Douglas Gayeton’s Slow: Life in a Tuscan Town (Welcome Books) is pornography for the Heat-reading set. It is the Slow Food movement brought to art (it even has its own dinner tour). It is a series of portraits of a rural town in Italy where Gayeton lived, worked, cooked, fell in love, and took pictures—tons of pictures, many of which were then stitched together and inscribed with captions, names, anecdotes, and recipes to tell his story of assimilation. It is also, to be frank, a heavy-ass tome—Peter Mayle would probably throw it against a wall out of envy, if he could pick it up.

Douglas Gayeton is a filmmaker, photographer, and writer. He lectures frequently on art, technology, and sustainability. He is also co-owner, with his wife, Laura Howard, of Laloos Goat Milk Ice Cream in Petaluma, Calif. All images © copyright the artist, courtesy of Welcome Books, all rights reserved.

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How did the process develop of overlapping your images and writing?

The decision to write on the images was a conscious choice. When I first immersed myself in the life of Pistoia, a Tuscan town in Pistoia, I had so many questions, and when I first began taking photographs there I’d often look at them and wonder, who are these people? How are they connected to each other? What are they doing? What are those strange objects around them? It struck me as something very natural to actually write these notes directly on the images. The photographs became a graphical chart, a roadmap that helped me decode the life of this strange new town I’d found myself living in.

Does the “slow” approach apply to your approach as a photographer?

Well, each photograph in the book is actually not one but at times hundreds of individual photographs combined together. The process of photographing can take hours. Then the writing on each image takes weeks. The text is a collaboration between me and my subjects. We work on them together, which also takes time—so yes, you could say I have a “slow” approach to photography, both because I forge a relationship with my subject and because these aren’t quick snapshots taken from a moving car. They’re carefully plotted and intimate.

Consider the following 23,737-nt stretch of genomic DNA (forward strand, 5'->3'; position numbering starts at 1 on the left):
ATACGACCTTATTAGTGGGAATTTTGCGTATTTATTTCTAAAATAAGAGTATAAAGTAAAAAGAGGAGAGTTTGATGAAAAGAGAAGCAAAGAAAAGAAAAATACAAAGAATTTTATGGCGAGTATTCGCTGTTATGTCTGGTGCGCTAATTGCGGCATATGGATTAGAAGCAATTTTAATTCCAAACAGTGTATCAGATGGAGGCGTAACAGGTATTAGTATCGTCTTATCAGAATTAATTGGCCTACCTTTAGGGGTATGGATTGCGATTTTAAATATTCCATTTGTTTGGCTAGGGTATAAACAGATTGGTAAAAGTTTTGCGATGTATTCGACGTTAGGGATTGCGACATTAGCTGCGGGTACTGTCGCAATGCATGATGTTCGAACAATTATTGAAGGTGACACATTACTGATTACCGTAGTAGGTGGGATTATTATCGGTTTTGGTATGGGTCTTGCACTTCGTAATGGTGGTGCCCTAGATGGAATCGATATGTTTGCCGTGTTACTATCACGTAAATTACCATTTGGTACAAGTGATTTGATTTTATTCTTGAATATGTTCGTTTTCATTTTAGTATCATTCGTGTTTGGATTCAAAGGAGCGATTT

Is the “slow” way of life something actually attainable by most people, or is it a fantasy for urban greenmarket-goers?

You don’t have to live in a small rural town to have a slow life. Even if you are up at six each morning, grabbing a coffee and a muffin which you eat while commuting an hour from your suburban tract-home to work in an air-conditioned glass tower in the heart of faceless urban center—you can still lead a slower life. It all begins by making a few very specific choices. By being mindful of what you eat, of where it comes from. Of who grew it and who sells it. Make yourself part of that local food chain, even if you’re just the consumer frequenting your local farmers’ market. Reconnecting to the land will lead to a number of unexpected consequences. The more you tie yourself to a local lifestyle, the more you open yourself up to new opportunities, alternative ways of thinking (even new forms of work) that ultimately change your world view. And it all starts with what you serve on your table.

What do you remember from the last time you ate at McDonald’s?

I felt sick. Poisoned. At the same time, I try not to judge people who eat there. The food is cheap, and it gives the illusion of completeness. The decision to eat fast food is justified by many as a convenience, but I wonder if it isn’t more like laziness. Part of the blame must be shouldered by how we educate our young. In Europe, children get both a nutritional and gastronomic education. This is recognized as being part of the cultural patrimony passed from one generation to the next. As a young nation we never had this cultural knowledge to pass along to our young, so we need to think of some other way to provide kids with this education. Alice Waters and the Slow Food movement have made this a top priority in the U.S.

In the book, you point out that you’ve come full circle: you live in California again, where you were prior to Italy, but now you’re making an artisanal product and living off the land. If you hadn’t met your wife, could you have envisioned staying in Pistoia?

If I hadn’t met my wife and moved to Sonoma I would probably be making olive oil in Pistoia. I would probably still be gathering images for this book!


Rosecrans Baldwin co-founded TMN with publisher Andrew Womack in 1999. His latest book is Everything Now: Lessons From the City-State of Los Angeles. More information can be found at More by Rosecrans Baldwin